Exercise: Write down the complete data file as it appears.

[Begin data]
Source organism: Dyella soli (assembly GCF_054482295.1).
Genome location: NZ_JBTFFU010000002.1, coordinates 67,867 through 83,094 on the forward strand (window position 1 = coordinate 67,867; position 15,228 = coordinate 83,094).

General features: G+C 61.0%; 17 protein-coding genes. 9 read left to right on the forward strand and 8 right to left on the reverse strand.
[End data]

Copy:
Source organism: Dyella soli (assembly GCF_054482295.1).
Genome location: NZ_JBTFFU010000002.1, coordinates 67,867 through 83,094 on the forward strand (window position 1 = coordinate 67,867; position 15,228 = coordinate 83,094).

General features: G+C 61.0%; 17 protein-coding genes. 9 read left to right on the forward strand and 8 right to left on the reverse strand.